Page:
Design Sprint 3 of 4: 10 Tips for Great Digital Design | MP 80

On this marketing podcast, Sam Carvalho talks about 10 tips for great digital design.

Why should you stick to a small color scheme in your digital designs? How do you use hierarchy to order your digital content? What benefits are there to using white space in your design?

In this podcast episode, Sam Carvalho gives 10 Tips for Great Digital Design.

Podcast Sponsor: Brighter Vision

An image of Brighter Vision Web Solutions is featured as the sponsor on The Practice of the Practice Podcast, a therapist podcast. Brighter Vision builds all in one websites for therapists.

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For the entire month of September, they’ll be teaming up with the top brands, consultants, and coaches in the mental health industry to provide you with the best advice, tools, content, podcasts, and giveaways; all centered around one main theme – helping you grow your practice and make more money.

Plus, in celebration of the 5th anniversary of ‘Fall Into Cash’, they’re also offering a very special discount exclusively for Practice of the Practice listeners. From now until the end of the month, they’re offering new websites for only $49/month for your whole first year plus no setup fees – that’s a savings of over $200!

For more information and to take advantage of this great offer, head on over to brightervision.com/joe.

In This Podcast

  1. Limit your typefaces
  2. Use a small color scheme
  3. Create clean, crisp, and clear imagery
  4. Keep your designs simple
  5. Use hierarchy to order your content
  6. Use white space
  7. Use cohesive design elements
  8. Make good use of spacing
  9. Know the dimensions you need beforehand
  10. Know what type of file you need when downloading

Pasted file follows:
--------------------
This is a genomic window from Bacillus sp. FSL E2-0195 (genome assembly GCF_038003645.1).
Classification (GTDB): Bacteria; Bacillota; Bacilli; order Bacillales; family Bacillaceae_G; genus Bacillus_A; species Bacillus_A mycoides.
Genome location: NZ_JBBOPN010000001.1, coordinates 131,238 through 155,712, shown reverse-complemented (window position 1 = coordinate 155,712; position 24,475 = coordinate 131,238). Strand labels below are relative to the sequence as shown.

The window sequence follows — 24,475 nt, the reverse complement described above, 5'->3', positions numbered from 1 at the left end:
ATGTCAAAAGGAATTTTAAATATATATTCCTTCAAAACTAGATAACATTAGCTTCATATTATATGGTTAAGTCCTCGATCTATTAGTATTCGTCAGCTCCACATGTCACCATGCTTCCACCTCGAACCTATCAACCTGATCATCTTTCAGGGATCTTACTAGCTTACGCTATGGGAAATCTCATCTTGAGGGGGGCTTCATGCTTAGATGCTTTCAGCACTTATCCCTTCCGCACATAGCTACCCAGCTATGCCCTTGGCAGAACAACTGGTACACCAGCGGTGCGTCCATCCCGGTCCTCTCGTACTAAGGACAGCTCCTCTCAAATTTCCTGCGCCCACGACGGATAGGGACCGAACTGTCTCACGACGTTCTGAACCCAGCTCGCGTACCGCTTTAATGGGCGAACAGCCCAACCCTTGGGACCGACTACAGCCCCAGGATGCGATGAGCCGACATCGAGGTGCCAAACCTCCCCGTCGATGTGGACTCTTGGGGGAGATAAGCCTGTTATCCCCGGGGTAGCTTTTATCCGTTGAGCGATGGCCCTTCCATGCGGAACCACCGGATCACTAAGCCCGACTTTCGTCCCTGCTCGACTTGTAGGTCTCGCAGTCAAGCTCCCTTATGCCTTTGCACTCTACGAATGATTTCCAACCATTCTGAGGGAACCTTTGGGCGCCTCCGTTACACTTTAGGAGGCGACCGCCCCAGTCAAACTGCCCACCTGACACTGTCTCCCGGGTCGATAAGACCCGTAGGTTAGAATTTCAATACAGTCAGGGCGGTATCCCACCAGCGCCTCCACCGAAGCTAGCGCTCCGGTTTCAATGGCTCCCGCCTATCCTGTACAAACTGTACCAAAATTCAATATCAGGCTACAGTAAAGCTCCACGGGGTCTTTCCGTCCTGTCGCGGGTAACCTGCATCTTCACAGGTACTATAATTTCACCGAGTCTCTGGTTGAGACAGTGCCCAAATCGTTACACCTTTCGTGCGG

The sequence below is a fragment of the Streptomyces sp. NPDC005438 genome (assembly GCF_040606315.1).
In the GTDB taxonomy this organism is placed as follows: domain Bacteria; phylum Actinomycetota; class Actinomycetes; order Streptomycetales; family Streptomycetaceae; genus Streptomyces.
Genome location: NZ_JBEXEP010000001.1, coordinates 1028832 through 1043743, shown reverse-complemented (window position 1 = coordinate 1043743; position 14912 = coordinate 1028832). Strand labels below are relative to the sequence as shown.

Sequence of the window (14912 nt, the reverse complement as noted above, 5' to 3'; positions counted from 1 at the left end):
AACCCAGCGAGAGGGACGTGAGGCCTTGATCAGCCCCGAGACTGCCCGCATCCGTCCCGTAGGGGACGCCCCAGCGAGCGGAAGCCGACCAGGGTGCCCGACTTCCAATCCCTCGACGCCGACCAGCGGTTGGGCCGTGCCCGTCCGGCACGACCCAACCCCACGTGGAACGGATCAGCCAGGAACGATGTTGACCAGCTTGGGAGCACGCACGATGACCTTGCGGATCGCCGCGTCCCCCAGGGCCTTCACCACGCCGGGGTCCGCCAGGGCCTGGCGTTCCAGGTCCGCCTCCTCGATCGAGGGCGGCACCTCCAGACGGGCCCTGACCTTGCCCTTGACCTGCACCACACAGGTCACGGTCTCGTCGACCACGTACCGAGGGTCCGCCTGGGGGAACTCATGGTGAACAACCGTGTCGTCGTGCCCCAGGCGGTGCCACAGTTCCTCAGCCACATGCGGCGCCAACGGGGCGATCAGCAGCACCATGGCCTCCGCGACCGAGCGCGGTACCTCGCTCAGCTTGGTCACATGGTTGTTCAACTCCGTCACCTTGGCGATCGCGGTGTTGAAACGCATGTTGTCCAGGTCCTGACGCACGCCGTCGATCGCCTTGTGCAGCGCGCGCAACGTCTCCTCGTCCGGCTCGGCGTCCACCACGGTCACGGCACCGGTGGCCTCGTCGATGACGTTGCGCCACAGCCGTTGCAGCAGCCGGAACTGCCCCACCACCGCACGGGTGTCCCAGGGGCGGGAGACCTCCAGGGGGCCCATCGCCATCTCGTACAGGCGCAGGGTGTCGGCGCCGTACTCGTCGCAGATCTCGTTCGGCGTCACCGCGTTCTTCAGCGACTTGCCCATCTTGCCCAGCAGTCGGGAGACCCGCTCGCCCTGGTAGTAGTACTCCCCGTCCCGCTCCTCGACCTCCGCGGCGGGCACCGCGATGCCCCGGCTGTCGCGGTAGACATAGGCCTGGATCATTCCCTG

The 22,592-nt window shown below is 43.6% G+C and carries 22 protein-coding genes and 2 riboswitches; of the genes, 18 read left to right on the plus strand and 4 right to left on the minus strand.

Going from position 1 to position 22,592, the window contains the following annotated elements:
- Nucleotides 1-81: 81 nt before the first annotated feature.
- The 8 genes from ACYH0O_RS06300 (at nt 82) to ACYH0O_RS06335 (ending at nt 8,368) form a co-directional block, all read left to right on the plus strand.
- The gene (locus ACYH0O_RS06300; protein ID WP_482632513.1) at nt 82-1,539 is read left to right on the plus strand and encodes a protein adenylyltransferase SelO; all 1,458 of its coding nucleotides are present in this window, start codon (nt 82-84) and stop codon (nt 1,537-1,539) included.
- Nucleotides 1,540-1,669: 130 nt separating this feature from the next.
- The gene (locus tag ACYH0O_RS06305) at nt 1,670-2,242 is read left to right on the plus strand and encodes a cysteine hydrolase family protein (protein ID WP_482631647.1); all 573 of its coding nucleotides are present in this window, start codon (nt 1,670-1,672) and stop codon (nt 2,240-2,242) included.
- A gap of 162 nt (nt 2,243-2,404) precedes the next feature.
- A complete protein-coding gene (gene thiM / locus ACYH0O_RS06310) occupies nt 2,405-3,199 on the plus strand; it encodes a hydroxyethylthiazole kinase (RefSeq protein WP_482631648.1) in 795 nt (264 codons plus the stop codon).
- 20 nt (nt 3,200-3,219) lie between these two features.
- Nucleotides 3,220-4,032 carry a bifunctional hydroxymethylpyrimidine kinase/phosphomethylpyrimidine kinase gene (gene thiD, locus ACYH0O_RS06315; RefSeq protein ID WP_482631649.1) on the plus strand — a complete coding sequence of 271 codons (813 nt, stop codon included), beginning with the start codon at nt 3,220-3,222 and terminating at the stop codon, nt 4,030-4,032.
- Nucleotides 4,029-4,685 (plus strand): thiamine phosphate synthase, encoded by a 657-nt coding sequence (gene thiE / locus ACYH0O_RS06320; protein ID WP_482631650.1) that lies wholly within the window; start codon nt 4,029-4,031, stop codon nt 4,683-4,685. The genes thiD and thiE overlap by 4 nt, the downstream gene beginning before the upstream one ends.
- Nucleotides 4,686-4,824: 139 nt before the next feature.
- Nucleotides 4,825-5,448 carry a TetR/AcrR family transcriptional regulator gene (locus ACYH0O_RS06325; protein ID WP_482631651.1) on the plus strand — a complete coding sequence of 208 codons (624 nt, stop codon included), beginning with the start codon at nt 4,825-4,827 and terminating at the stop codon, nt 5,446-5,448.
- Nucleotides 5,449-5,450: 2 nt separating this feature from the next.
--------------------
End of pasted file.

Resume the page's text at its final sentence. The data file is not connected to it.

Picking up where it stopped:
1. Limit your typefaces

When selecting a typeface or font for headings, subtitles, and body text, use easy-to-read fonts for simple and effective graphic design. The eye finds it hard to scan multiple typefaces, so stick to a simple collection of fonts.

You could create visual uniformity by applying one typeface or font family to the text. Use a typeface or font family that has a selection of variants, such as italic, bold, condensed, and so forth to keep options open.

Pay attention to how the fonts inform the mood of your design. Typefaces with rounded edges are usually friendlier, while hard-edged geometric fonts are solid, and serifs convey an elegant and sophisticated look.

2. Use a small color scheme

Choose a color scheme that has 1-3 primary colors and an additional 1-3 secondary colors that contrast and complement each other.

Use different tones of the same color for consistency by adjusting brightness for contrast. Finer typefaces will need stronger distinction against a colored background.

3. Create clean, crisp, and clear imagery

Pump up contrast by adjusting the brightness of the background image so that it offsets the text color, making the design clear and easy to read.

You could also include a transparent black/white shape over the image, but under the text, to enhance the contrast. This is a great way to apply white or black text over an image to create a strong ‘cut-out’ effect.

4. Keep your designs simple

Keep it simple but don’t forget your basics. Make sure every element has a reason to be in the design and keep the number of fonts, colors, shapes, and frames to a minimum. (Sam Carvalho)

Use contrasting tonal color combinations so that your text is sharp and easy to read.

Apply a solid frame to contain your copy because it will also enhance the compositional structure of your design.